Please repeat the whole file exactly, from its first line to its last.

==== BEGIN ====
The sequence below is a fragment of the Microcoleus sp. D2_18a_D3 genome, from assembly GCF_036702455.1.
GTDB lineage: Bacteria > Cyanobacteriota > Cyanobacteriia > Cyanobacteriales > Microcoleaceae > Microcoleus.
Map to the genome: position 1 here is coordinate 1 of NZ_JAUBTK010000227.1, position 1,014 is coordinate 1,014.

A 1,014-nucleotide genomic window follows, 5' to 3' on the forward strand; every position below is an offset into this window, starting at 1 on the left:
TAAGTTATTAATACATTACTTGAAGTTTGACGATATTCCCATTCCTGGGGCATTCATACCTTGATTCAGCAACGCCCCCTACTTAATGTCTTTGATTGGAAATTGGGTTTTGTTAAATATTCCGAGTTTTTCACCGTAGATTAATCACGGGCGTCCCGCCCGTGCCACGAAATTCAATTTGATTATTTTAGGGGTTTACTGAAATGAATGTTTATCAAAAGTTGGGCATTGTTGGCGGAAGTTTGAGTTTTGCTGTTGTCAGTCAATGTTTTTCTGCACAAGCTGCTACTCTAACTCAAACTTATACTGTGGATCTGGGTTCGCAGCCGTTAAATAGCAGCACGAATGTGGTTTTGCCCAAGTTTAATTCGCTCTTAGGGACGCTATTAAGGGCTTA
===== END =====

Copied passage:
The sequence below is a fragment of the Microcoleus sp. D2_18a_D3 genome, from assembly GCF_036702455.1.
GTDB lineage: Bacteria > Cyanobacteriota > Cyanobacteriia > Cyanobacteriales > Microcoleaceae > Microcoleus.
Map to the genome: position 1 here is coordinate 1 of NZ_JAUBTK010000227.1, position 1,014 is coordinate 1,014.

A 1,014-nucleotide genomic window follows, 5' to 3' on the forward strand; every position below is an offset into this window, starting at 1 on the left:
TAAGTTATTAATACATTACTTGAAGTTTGACGATATTCCCATTCCTGGGGCATTCATACCTTGATTCAGCAACGCCCCCTACTTAATGTCTTTGATTGGAAATTGGGTTTTGTTAAATATTCCGAGTTTTTCACCGTAGATTAATCACGGGCGTCCCGCCCGTGCCACGAAATTCAATTTGATTATTTTAGGGGTTTACTGAAATGAATGTTTATCAAAAGTTGGGCATTGTTGGCGGAAGTTTGAGTTTTGCTGTTGTCAGTCAATGTTTTTCTGCACAAGCTGCTACTCTAACTCAAACTTATACTGTGGATCTGGGTTCGCAGCCGTTAAATAGCAGCACGAATGTGGTTTTGCCCAAGTTTAATTCGCTCTTAGGGACGCTATTAAGGGCTTA